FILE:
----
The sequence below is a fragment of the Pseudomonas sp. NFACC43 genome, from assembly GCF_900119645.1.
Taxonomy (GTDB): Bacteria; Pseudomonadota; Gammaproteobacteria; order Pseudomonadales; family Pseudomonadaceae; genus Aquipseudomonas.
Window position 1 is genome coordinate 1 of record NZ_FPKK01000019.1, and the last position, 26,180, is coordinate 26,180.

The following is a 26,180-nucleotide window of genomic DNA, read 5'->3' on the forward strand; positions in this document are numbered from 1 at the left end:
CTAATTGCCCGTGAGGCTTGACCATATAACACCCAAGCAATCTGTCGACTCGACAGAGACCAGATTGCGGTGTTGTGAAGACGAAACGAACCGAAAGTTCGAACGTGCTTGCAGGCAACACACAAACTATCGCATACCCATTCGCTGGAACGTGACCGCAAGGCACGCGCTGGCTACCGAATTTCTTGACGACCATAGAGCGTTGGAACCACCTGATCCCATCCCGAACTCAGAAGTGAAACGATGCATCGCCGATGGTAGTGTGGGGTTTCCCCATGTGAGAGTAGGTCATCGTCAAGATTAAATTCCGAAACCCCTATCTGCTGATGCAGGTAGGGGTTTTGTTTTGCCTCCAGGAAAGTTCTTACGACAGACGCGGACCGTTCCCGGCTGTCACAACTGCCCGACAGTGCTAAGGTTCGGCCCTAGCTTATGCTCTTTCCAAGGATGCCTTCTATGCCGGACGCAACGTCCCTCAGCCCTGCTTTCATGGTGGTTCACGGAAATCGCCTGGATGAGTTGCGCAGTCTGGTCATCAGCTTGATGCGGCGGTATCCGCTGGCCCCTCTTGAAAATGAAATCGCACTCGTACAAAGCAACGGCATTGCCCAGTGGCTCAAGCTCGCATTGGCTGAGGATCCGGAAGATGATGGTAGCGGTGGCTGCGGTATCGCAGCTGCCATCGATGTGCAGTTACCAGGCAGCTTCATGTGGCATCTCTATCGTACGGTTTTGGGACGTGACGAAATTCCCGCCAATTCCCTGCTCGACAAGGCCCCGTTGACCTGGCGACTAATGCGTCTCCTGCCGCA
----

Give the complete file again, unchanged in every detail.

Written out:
The sequence below is a fragment of the Pseudomonas sp. NFACC43 genome, from assembly GCF_900119645.1.
Taxonomy (GTDB): Bacteria; Pseudomonadota; Gammaproteobacteria; order Pseudomonadales; family Pseudomonadaceae; genus Aquipseudomonas.
Window position 1 is genome coordinate 1 of record NZ_FPKK01000019.1, and the last position, 26,180, is coordinate 26,180.

The following is a 26,180-nucleotide window of genomic DNA, read 5'->3' on the forward strand; positions in this document are numbered from 1 at the left end:
CTAATTGCCCGTGAGGCTTGACCATATAACACCCAAGCAATCTGTCGACTCGACAGAGACCAGATTGCGGTGTTGTGAAGACGAAACGAACCGAAAGTTCGAACGTGCTTGCAGGCAACACACAAACTATCGCATACCCATTCGCTGGAACGTGACCGCAAGGCACGCGCTGGCTACCGAATTTCTTGACGACCATAGAGCGTTGGAACCACCTGATCCCATCCCGAACTCAGAAGTGAAACGATGCATCGCCGATGGTAGTGTGGGGTTTCCCCATGTGAGAGTAGGTCATCGTCAAGATTAAATTCCGAAACCCCTATCTGCTGATGCAGGTAGGGGTTTTGTTTTGCCTCCAGGAAAGTTCTTACGACAGACGCGGACCGTTCCCGGCTGTCACAACTGCCCGACAGTGCTAAGGTTCGGCCCTAGCTTATGCTCTTTCCAAGGATGCCTTCTATGCCGGACGCAACGTCCCTCAGCCCTGCTTTCATGGTGGTTCACGGAAATCGCCTGGATGAGTTGCGCAGTCTGGTCATCAGCTTGATGCGGCGGTATCCGCTGGCCCCTCTTGAAAATGAAATCGCACTCGTACAAAGCAACGGCATTGCCCAGTGGCTCAAGCTCGCATTGGCTGAGGATCCGGAAGATGATGGTAGCGGTGGCTGCGGTATCGCAGCTGCCATCGATGTGCAGTTACCAGGCAGCTTCATGTGGCATCTCTATCGTACGGTTTTGGGACGTGACGAAATTCCCGCCAATTCCCTGCTCGACAAGGCCCCGTTGACCTGGCGACTAATGCGTCTCCTGCCGCA